More fallout from the Curt Schilling controversy from last week. Gordon Edes of ESPN Boston has two sources with direct knowledge of the 2008 investigation into Schilling’s claims that a Red Sox employee suggested he take PEDs telling him that the claim by Schilling was “completely baseless.”
Theo Epstein and a spokesman for Major League Baseball said last week there was an investigation and that it did not result in discipline (more comment from Theo here). This report, however, seems to take it a bit further, suggesting not only was no wrongdoing found but suggesting that Schilling made it all up. For his part, Schilling stands by the story.
This has become such a weird story. I still wonder why initial responses from MLB and from Jed Hoyer suggested no knowledge of the incident. But that could be just a quirk of memory or a matter of people not fully authorized to say things vamping for time until official statements could be made. This stuff — the suggestion that Schilling was crying wolf — was even weirder.
Maybe a function of Schilling’s then well known dispute with the Red Sox about how to treat his injured shoulder? He wants surgery, they suggest treatment and medication and he, being the dramatic sort, takes that to be a suggestion to take PEDs?
No idea, but with Schilling I suppose anything is possible.
Last night we wrote about the rumored deal between the Cardinals and the Athletics for Stephen Piscotty. The deal is now official, with Piscotty going to Oakland for minor leaguers Yairo Munoz and Max Schrock.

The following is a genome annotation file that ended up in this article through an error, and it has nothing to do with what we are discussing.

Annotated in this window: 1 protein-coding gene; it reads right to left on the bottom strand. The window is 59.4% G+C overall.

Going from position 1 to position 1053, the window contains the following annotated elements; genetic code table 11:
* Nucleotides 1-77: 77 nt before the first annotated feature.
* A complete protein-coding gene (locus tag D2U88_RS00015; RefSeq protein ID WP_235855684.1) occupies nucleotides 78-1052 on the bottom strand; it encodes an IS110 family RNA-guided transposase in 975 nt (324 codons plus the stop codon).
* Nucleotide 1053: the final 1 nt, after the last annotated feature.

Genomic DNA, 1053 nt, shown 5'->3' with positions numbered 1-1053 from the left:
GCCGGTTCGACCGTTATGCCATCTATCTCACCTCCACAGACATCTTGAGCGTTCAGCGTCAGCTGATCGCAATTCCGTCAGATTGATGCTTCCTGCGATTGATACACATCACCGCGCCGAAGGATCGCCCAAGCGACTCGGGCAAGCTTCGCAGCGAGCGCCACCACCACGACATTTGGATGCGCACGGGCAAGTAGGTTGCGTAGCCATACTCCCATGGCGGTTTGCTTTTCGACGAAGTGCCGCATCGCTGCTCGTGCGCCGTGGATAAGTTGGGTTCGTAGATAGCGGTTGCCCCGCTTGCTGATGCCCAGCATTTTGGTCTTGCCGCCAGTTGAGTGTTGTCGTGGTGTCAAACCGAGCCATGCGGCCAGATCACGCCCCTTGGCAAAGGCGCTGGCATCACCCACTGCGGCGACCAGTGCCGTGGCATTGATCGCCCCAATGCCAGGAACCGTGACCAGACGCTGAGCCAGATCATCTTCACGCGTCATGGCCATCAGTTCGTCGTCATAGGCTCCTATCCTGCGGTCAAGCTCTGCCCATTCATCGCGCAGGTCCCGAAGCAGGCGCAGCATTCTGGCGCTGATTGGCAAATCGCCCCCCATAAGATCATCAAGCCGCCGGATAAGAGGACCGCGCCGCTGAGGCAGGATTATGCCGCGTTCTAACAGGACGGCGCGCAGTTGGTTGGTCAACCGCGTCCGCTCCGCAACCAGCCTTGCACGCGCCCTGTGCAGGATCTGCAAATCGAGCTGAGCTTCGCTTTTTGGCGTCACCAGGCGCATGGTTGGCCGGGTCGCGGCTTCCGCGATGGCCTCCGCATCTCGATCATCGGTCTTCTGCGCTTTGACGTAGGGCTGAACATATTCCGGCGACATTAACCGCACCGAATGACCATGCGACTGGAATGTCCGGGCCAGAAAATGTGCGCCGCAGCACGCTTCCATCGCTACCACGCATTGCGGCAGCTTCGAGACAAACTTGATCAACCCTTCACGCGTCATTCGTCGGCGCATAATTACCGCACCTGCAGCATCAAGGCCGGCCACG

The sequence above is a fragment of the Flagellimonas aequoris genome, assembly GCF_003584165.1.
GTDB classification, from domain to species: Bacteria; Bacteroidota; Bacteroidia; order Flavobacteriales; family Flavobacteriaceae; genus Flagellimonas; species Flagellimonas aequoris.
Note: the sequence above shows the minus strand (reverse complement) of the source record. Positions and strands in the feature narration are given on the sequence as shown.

Something else emerged about the deal today: a big reason why St. Louis traded Piscotty to Oakland as opposed to another team was so that he could be near his mother, who was diagnosed with Lou Gehrig’s disease last May. Piscotty and his family are from Pleasanton, California, about 35 miles from Oakland.
Here’s Cardinals GM John Mozeliak:
This was certainly a baseball trade — Piscotty became expendable for the Cardinals after they acquired Marcell Ozuna yesterday — but it was one which could’ve been made with any team with a couple of red or white chip prospects. That Mozeliak considered Piscotty’s personal situation in making the deal with the A’s is a credit to him and his staff.
The 26-year-old Piscotty hit .235 with nine homers and 39 RBIs in 107 games last season. He has hit .268 with 38 homers and 163 RBIs in 2+ major league seasons. He agreed to a six-year, $33.5 million contract extension last spring.
As for the prospects in return: Munoz, 22, hit .300 with 13 homers and 68 RBIs this year for Double-A Midland and Triple-A Nashville. Schrock, 23, batted .321 with seven homers and 46 RBIs for Midland, and was a Texas League All-Star.